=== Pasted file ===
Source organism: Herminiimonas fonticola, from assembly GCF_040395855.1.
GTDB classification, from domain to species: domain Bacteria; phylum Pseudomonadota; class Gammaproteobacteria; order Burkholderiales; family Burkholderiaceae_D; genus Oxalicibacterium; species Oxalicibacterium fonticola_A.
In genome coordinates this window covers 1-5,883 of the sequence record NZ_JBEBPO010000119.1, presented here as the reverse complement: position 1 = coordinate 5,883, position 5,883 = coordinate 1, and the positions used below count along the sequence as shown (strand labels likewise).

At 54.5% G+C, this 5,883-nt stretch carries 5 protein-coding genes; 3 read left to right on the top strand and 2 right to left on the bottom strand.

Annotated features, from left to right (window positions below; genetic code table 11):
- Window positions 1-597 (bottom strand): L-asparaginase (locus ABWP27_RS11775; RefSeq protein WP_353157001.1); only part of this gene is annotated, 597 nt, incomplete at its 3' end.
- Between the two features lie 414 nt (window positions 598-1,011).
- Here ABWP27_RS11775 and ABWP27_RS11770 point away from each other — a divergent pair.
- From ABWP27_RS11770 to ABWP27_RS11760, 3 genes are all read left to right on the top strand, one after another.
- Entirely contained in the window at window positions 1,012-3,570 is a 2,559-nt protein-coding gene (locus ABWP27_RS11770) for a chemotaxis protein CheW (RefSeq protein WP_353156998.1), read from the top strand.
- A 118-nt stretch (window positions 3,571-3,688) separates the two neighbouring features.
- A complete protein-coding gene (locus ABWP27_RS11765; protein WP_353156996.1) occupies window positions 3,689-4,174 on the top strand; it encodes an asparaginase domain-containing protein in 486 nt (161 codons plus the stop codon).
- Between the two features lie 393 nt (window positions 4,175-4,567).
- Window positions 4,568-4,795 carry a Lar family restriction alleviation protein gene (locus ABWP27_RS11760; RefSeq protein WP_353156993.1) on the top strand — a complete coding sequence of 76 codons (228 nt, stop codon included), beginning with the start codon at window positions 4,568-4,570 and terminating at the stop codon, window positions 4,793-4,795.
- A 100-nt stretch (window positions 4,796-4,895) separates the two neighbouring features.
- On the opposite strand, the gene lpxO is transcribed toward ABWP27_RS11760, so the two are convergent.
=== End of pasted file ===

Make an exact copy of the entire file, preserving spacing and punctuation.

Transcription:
Source organism: Herminiimonas fonticola, from assembly GCF_040395855.1.
GTDB classification, from domain to species: domain Bacteria; phylum Pseudomonadota; class Gammaproteobacteria; order Burkholderiales; family Burkholderiaceae_D; genus Oxalicibacterium; species Oxalicibacterium fonticola_A.
In genome coordinates this window covers 1-5,883 of the sequence record NZ_JBEBPO010000119.1, presented here as the reverse complement: position 1 = coordinate 5,883, position 5,883 = coordinate 1, and the positions used below count along the sequence as shown (strand labels likewise).

At 54.5% G+C, this 5,883-nt stretch carries 5 protein-coding genes; 3 read left to right on the top strand and 2 right to left on the bottom strand.

Annotated features, from left to right (window positions below; genetic code table 11):
- Window positions 1-597 (bottom strand): L-asparaginase (locus ABWP27_RS11775; RefSeq protein WP_353157001.1); only part of this gene is annotated, 597 nt, incomplete at its 3' end.
- Between the two features lie 414 nt (window positions 598-1,011).
- Here ABWP27_RS11775 and ABWP27_RS11770 point away from each other — a divergent pair.
- From ABWP27_RS11770 to ABWP27_RS11760, 3 genes are all read left to right on the top strand, one after another.
- Entirely contained in the window at window positions 1,012-3,570 is a 2,559-nt protein-coding gene (locus ABWP27_RS11770) for a chemotaxis protein CheW (RefSeq protein WP_353156998.1), read from the top strand.
- A 118-nt stretch (window positions 3,571-3,688) separates the two neighbouring features.
- A complete protein-coding gene (locus ABWP27_RS11765; protein WP_353156996.1) occupies window positions 3,689-4,174 on the top strand; it encodes an asparaginase domain-containing protein in 486 nt (161 codons plus the stop codon).
- Between the two features lie 393 nt (window positions 4,175-4,567).
- Window positions 4,568-4,795 carry a Lar family restriction alleviation protein gene (locus ABWP27_RS11760; RefSeq protein WP_353156993.1) on the top strand — a complete coding sequence of 76 codons (228 nt, stop codon included), beginning with the start codon at window positions 4,568-4,570 and terminating at the stop codon, window positions 4,793-4,795.
- A 100-nt stretch (window positions 4,796-4,895) separates the two neighbouring features.
- On the opposite strand, the gene lpxO is transcribed toward ABWP27_RS11760, so the two are convergent.